Western Digital VelociRaptor 300GB Serial ATA III - Disco duro (3.5", 300 GB, 10000 RPM, Serial ATA III, 32 MB)
|Precio:||EUR 181,15 Envío GRATIS.|
|Precio final del producto|
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Descripción del producto
Altura: 26,1 mm
Ancho: 101,6 mm
Capacidad de disco duro: 300 GB
Interfaz del disco duro: Serial ATA III
Intervalo de temperatura operativa: 5 - 55 °C
Peso: 489 g
Profundidad: 147 mm
Promedio de latencia: 3 ms
Tamaño de disco duro: 3.5"
Tiempo de busqueda entre pistas(lectura/escritura): 0,4 ms
Tiempo de escritura: 4,2 ms
Tiempo de lectura: 3,6 ms
Unidad, tamaño de búfer: 32 MB
Velocidad de rotación de disco duro: 10000 RPM
Velocidad de transferencia de datos: 6 Gbit/s
Vibración operativa: 0,75 G
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Installed this Raptor drive...almost silent operation. Much faster boot times and loading time...It's not an ssd, but for the price I paid, I am much happier with it. Wish it had 64mb cache instead of the 32mb...not sure why WD did it that way..
Don't pay any attention to Windows Experience Ratting...it said 5.9 for my old drive, as well as for this new one...and even for my slow 5,400rpm drive in my laptop. (yes, I re-ran the assessment after getting everything installed and configured)
All around...a great drive.. definitely going to be sticking to Raptors until SSD's come down in price.
i have an original 150 gb velociraptor 10k C: drive in my home computer. it has worked flawlessly for 3 years and is still going strong. but, in my spare time, it is being filled up, so i decided to get another larger drive. this time a 600 gb velociraptor 10k drive. now, my computer still has speed with lots of space for programs and projects. i back up all of my programs and projects to my external 2tb hard drive, so the main computer is lean and fast. i used to have a 5400 rpm hard drive and a 7200 rpm hard drive, but this 10k drive is by far the fastest on the market. i originally did not want to spend tons of money on the latest ssd flash drives, but i wanted speed. i chose another brand 15k drive, but did not want to add on other necessary parts needed to function in my computer. also, the reliabilty was questionable. the latest trend is a large ssd for the operating system only and a 7200rpm 1tb drive for storage. i am extremely happy with my two velociraptor set up and as long as the 10k drives work well, there is no need to change over. if i do, maybe a larger ssd and a larger velociraptor for storage. but the external storage is necessary at any rate, whether it be hard drives or cloud.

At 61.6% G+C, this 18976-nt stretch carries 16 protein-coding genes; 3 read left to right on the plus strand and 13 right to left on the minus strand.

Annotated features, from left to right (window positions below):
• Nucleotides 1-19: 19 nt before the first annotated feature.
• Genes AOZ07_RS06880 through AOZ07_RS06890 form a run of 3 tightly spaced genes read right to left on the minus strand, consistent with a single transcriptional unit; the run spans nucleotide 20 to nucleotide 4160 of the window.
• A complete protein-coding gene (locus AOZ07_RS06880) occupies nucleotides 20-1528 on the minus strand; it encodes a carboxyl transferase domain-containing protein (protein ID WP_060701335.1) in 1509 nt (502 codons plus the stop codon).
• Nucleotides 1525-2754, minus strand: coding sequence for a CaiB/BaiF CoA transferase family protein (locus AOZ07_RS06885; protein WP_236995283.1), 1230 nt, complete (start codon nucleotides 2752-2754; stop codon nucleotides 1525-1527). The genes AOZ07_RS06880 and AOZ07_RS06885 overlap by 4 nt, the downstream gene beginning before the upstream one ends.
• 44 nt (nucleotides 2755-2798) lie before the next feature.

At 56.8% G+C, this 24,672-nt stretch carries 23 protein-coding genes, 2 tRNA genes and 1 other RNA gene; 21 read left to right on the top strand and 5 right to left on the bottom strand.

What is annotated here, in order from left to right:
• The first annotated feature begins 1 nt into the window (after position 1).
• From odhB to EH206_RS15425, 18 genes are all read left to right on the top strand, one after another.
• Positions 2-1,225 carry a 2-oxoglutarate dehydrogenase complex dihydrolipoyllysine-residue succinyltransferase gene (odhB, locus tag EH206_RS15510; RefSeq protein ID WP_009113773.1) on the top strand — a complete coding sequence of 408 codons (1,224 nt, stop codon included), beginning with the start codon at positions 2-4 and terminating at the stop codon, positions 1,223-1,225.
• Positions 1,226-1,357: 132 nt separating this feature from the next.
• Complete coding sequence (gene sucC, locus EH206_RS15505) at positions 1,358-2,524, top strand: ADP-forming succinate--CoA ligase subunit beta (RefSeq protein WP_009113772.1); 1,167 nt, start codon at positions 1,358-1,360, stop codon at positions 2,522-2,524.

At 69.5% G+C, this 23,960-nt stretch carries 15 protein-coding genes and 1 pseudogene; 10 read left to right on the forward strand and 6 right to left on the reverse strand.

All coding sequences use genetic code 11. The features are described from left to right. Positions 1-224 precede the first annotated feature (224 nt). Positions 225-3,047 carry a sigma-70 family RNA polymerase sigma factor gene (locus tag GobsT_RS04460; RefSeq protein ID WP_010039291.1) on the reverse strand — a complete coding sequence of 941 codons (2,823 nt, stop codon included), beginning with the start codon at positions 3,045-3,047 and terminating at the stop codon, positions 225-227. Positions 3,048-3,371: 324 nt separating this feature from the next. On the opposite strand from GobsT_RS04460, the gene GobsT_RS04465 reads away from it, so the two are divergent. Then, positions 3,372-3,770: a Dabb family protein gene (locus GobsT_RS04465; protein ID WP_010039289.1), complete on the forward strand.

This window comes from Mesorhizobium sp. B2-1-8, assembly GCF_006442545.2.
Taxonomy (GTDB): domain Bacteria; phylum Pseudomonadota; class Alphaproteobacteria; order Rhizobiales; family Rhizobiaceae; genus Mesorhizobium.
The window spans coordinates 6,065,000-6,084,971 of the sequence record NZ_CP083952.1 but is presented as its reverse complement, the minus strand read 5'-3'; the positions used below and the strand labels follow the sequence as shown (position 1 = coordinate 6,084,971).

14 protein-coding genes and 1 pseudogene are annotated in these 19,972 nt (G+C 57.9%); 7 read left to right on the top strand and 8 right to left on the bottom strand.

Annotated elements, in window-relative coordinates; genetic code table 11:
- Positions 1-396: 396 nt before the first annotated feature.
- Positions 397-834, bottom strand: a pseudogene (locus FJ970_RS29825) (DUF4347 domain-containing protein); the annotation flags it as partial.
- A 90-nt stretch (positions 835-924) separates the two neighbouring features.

the velociraptor drives are fast and reliable.
This hard drive replacement has had a greater effect on speed than any other modifications I have made, including stepping up to a new motherboard with an i7- 2600k chip.
(It should go without saying that these results may only be obtained with a SATA III capable system board.)
The installation is a breeze if your new drive is as big or bigger than your old drive. I had to learn (the hard way) that Windows will not recover a saved drive-image from the backup drive if the new boot-drive is smaller than the old boot-drive. It doesn't matter if the used space on the old drive is smaller than the capacity of the new drive. It is a matter of the drive volume.
In order to make it work, these are the steps to take.
1. Shrink the volume of your old boot-drive (see below).
2. Now save a new image of the drive to your backup drive.
3. Create a system recovery disc. Don't skip this. The recovery disc seems to know things your system disc does not.
4. Remove the old boot drive and install the new one.
5. Boot to the recovery disc and recover the image.
6. Enjoy the results.
Shrinking the volume of a disk is one of the easiest and more user-friendly things Windows does.
1. Right click on MY COMPUTER
2. Click on MANAGE
3. Click on DISK MANAGEMENT
4. Right click on the right portion of the C drive
5. Click on SHRINK VOLUME
6. There is a slick little sliding-scale dialog box that will let you experiment with sizes before making a selection. Shoot for a volume slightly smaller than your new drive. I went for about 575GB. Everything on my boot-drive comes to less than 200GB.
7. You will finish with a block of volume at the far right showing unallocated space.
8. After your new drive is all set up, you can expand the volume to fit the new drive if you like. I left it alone.